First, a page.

How Random Babbling Becomes Corporate Policy (t3knomanser) wrote,
How Random Babbling Becomes Corporate Policy

Is this what the users want?

"Remy," they say, "we've got an application for you to design. Here's the specs."

The application they want is a pretty straightforward data pump application. Like 90% of what my company needs, it involves picking up records from one place and putting them down someplace else. In this case, the data in question represents item information and it comes from the health and safety database and goes to our production processing database.

At first glance, things like this seem like they should be simple, but in practice, they never are. I started asking questions- "Hey, these different types of data you need moved, are there any dependencies between them?"

"Oh, no. Nope. Definitely not."

Well, actually, yes, yes there are. The base record, the item, is supposed to be created inactive, according to the spec, but all of the other data we're moving- technical parameters, formulas, etc. require the underlying item to be active.

Which means, when somebody makes changes in the health and safety database, there's no guarantee the majority of those changes will ever make it over to the production process database, since we can't process half that data until somebody flips a switch in the production process database.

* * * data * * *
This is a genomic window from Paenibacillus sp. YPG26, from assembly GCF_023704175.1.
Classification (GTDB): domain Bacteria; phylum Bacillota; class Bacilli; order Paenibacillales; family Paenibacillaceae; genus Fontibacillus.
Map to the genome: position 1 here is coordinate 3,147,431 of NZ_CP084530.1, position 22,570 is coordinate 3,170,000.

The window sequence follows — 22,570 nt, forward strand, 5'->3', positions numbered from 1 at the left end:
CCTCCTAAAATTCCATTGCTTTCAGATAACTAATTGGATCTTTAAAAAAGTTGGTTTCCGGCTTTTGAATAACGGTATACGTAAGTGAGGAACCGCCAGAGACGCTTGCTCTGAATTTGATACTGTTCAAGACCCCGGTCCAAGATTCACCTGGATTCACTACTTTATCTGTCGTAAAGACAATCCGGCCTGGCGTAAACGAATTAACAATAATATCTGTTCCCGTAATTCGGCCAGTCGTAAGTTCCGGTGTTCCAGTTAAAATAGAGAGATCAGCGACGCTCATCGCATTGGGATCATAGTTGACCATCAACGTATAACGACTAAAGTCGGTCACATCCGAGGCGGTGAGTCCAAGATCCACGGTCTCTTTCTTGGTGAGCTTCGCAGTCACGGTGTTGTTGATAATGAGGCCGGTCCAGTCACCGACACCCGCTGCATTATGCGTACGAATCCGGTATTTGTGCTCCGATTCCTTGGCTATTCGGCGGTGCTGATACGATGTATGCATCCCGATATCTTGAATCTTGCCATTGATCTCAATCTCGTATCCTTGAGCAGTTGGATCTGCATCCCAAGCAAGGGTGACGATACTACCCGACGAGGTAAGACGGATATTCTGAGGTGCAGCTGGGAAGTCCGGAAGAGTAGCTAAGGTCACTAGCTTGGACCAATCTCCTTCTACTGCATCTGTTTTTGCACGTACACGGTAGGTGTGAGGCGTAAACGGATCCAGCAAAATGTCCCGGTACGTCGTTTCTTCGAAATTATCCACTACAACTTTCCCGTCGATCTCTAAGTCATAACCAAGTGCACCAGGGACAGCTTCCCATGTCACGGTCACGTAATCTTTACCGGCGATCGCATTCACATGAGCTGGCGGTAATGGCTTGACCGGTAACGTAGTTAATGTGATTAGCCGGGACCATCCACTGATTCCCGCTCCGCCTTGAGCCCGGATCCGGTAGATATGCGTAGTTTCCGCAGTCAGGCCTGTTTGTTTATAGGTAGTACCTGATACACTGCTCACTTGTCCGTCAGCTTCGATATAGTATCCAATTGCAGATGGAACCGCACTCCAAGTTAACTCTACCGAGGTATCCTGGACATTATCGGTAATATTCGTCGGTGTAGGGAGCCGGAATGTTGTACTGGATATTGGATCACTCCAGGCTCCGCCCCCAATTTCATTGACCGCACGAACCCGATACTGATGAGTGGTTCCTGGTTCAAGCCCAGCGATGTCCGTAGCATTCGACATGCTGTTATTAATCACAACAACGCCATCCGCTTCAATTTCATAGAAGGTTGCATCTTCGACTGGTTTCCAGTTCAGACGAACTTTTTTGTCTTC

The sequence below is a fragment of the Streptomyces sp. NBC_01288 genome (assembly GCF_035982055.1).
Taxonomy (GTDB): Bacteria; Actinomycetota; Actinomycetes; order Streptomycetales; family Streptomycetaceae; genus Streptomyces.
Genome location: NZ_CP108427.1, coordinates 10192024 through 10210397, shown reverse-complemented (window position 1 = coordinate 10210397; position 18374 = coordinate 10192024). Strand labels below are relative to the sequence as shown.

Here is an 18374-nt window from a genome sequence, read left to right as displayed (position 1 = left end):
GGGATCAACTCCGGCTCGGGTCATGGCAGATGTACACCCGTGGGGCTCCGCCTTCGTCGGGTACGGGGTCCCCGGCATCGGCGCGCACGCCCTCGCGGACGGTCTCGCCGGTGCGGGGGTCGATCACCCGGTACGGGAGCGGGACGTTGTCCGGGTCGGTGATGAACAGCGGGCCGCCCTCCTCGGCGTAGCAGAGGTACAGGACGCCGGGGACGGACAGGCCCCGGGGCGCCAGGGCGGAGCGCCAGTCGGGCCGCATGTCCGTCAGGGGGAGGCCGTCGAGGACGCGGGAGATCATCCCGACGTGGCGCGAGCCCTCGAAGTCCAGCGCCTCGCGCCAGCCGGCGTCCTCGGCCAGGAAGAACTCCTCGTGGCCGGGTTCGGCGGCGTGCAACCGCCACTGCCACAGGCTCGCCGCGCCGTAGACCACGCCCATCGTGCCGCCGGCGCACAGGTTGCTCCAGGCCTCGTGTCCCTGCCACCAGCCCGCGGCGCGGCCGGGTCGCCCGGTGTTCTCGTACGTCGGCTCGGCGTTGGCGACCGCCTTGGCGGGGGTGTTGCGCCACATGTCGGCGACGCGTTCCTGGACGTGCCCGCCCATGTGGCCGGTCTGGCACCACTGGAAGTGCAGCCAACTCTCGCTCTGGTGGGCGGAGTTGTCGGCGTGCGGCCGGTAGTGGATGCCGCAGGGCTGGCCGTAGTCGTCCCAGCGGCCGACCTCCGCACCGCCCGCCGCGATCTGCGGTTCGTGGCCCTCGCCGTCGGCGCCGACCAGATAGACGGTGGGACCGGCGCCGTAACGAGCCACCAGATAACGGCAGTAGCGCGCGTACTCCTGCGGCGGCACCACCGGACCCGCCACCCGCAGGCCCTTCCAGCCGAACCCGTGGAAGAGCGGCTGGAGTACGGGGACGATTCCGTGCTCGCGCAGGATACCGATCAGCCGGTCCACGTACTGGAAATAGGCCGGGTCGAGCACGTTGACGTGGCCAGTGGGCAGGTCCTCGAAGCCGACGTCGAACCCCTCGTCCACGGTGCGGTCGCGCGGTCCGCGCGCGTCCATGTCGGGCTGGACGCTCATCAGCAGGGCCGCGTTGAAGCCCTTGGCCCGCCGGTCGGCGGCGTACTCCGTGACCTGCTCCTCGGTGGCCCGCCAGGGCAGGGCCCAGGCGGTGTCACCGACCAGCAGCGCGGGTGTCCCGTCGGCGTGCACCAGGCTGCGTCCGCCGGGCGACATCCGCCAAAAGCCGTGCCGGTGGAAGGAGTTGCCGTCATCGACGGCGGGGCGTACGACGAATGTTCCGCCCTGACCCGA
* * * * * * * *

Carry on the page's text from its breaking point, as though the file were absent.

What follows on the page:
At this point, I make the natural suggestion: "Maybe we should go back to the user's requirements and work from there."

"There are no user requirements," I'm told. Instead, the analyst working on this project reverse engineered the process by looking at some existing code. Code that does a similar role (pulling from a different health and safety database to populate the production processing one), in a process that's being replaced by the one we're building.

Today, days after I had a milestone to finish my technical design, the analysts send an email to a user, "Hey, how do you guys want this to work?"

When I gave my estimate for this project, I was pretty generous. And this is why. Because "just make it work like the old thing" is not a valid set of requirements. The "old thing" has a bunch of assumptions buried in its code built around how the old systems behave. Assumptions that may no longer be valid. Every IT project should be built around what the users actually need.

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